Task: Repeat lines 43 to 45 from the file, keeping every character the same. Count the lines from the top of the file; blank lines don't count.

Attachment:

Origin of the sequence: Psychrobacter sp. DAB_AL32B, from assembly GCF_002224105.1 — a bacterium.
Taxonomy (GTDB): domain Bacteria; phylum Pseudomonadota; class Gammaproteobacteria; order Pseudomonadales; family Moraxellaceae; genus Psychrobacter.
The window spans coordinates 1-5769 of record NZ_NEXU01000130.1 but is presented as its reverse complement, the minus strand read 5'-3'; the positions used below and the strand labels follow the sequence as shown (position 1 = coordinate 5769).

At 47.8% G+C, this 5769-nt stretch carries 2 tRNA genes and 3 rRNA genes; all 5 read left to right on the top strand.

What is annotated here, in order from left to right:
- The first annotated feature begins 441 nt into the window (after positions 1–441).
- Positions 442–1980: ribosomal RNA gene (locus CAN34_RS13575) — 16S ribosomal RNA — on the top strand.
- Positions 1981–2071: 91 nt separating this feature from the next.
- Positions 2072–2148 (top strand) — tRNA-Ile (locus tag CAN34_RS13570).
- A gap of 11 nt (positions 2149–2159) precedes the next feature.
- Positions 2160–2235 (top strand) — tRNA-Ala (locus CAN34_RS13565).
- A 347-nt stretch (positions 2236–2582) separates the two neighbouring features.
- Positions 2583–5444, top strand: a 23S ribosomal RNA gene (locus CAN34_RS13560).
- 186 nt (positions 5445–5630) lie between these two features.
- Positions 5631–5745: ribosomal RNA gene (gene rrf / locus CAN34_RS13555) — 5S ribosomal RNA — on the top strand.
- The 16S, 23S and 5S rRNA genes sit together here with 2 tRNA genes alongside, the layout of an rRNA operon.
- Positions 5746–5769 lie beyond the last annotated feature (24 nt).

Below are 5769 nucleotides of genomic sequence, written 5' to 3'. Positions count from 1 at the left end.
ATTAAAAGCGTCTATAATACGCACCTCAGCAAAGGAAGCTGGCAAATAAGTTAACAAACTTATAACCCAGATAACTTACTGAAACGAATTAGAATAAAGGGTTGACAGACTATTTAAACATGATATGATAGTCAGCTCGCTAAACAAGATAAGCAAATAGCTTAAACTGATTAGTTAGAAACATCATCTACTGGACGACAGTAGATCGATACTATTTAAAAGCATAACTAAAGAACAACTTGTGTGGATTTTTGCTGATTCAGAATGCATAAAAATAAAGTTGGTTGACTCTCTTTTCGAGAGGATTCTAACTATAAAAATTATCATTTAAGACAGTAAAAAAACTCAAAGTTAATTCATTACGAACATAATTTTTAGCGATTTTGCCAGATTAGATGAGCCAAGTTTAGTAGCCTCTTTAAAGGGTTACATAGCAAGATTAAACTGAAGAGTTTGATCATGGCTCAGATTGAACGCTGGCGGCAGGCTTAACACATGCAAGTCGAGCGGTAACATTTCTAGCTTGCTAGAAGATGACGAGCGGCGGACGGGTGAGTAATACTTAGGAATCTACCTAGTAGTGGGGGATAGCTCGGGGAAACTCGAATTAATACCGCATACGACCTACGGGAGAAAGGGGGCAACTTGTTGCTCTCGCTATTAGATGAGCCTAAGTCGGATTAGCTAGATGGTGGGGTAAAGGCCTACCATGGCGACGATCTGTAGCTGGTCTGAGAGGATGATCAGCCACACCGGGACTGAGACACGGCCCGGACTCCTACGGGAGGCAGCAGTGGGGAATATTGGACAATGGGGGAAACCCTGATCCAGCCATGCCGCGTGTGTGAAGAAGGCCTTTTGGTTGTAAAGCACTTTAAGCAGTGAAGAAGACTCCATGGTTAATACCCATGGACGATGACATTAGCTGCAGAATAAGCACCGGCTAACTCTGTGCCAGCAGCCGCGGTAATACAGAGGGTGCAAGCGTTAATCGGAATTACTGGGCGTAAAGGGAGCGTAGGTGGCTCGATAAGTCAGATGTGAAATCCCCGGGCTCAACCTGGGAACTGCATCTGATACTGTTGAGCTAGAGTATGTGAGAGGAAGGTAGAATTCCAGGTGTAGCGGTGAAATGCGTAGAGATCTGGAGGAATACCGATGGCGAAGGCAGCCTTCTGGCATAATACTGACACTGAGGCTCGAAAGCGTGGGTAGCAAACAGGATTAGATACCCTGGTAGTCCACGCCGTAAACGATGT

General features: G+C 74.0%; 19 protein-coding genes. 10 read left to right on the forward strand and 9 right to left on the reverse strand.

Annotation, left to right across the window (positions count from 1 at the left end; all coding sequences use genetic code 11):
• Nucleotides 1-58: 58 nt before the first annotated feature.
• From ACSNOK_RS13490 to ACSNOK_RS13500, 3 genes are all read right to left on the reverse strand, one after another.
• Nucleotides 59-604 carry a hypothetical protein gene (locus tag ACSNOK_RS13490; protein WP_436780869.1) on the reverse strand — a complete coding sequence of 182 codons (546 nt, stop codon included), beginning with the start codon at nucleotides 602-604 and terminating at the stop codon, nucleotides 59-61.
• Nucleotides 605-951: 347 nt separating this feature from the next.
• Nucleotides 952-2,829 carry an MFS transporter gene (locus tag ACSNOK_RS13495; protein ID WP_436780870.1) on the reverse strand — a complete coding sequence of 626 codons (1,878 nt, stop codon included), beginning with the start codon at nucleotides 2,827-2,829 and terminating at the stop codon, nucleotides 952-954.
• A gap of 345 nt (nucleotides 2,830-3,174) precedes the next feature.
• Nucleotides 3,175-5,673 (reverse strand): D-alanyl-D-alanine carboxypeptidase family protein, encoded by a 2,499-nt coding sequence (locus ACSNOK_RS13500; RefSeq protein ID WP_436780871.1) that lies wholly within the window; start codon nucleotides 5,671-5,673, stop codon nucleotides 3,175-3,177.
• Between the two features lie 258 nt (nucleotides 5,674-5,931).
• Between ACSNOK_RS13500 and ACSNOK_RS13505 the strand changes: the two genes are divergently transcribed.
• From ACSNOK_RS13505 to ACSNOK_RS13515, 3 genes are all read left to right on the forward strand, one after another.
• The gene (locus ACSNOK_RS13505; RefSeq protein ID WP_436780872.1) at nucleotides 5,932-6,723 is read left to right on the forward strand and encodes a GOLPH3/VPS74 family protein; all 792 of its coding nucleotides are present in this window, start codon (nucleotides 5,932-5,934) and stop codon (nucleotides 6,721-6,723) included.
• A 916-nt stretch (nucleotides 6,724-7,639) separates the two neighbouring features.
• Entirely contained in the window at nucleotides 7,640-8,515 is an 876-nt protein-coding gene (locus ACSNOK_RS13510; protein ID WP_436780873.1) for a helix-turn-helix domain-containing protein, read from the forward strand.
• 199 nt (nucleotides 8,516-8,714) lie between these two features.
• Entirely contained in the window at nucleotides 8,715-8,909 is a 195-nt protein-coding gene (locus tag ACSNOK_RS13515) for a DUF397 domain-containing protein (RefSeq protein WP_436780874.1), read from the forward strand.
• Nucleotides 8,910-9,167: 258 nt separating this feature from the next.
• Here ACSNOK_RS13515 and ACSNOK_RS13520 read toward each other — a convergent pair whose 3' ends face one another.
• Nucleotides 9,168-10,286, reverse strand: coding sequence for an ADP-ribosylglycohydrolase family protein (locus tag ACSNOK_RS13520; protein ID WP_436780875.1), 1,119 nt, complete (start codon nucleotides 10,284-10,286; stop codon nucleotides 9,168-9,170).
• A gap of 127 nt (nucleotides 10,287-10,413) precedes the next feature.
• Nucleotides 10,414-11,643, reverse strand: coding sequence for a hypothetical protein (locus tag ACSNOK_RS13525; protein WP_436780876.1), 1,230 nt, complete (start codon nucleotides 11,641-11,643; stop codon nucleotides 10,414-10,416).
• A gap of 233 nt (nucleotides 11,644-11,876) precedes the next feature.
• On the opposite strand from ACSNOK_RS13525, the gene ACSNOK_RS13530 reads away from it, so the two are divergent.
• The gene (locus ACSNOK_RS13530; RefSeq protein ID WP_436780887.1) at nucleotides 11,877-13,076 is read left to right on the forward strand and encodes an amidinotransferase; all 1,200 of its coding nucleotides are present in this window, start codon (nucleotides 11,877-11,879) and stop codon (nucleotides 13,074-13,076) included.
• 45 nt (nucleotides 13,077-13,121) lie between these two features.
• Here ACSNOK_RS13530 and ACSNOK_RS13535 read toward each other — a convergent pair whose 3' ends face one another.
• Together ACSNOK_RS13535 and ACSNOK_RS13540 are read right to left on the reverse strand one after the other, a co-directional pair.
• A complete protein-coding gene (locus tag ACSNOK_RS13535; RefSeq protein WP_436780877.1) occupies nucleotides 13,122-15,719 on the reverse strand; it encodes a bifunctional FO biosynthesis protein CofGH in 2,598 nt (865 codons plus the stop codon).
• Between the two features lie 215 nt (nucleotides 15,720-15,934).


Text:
• On the opposite strand from ACSNOK_RS13525, the gene ACSNOK_RS13530 reads away from it, so the two are divergent.
• The gene (locus ACSNOK_RS13530; RefSeq protein ID WP_436780887.1) at nucleotides 11,877-13,076 is read left to right on the forward strand and encodes an amidinotransferase; all 1,200 of its coding nucleotides are present in this window, start codon (nucleotides 11,877-11,879) and stop codon (nucleotides 13,074-13,076) included.
• 45 nt (nucleotides 13,077-13,121) lie between these two features.